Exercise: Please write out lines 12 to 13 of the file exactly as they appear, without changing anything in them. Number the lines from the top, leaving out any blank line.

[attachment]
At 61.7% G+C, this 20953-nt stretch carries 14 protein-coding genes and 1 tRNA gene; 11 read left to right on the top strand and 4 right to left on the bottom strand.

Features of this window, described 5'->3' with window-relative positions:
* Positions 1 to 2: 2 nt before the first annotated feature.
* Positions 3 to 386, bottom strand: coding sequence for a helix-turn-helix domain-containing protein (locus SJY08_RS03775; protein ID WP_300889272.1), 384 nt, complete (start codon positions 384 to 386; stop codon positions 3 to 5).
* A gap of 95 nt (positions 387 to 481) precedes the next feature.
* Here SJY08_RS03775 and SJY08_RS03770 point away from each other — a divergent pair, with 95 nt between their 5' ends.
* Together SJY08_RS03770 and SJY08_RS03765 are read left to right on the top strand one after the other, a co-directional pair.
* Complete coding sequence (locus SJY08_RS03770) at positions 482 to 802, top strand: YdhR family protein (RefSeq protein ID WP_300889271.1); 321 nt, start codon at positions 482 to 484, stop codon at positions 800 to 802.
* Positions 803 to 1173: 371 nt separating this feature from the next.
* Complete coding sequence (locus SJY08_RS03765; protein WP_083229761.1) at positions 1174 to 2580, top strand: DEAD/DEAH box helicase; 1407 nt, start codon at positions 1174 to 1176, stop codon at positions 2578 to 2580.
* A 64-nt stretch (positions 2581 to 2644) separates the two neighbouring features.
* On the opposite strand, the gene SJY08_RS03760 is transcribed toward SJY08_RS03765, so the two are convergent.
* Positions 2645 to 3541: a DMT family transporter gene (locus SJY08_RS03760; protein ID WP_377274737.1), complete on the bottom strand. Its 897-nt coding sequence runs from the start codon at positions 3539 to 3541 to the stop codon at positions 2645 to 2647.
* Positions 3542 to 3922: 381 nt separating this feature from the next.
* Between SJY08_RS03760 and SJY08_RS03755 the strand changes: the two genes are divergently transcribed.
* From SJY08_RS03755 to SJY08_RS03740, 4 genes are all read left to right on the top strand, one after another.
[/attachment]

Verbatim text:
* On the opposite strand, the gene SJY08_RS03760 is transcribed toward SJY08_RS03765, so the two are convergent.
* Positions 2645 to 3541: a DMT family transporter gene (locus SJY08_RS03760; protein ID WP_377274737.1), complete on the bottom strand. Its 897-nt coding sequence runs from the start codon at positions 3539 to 3541 to the stop codon at positions 2645 to 2647.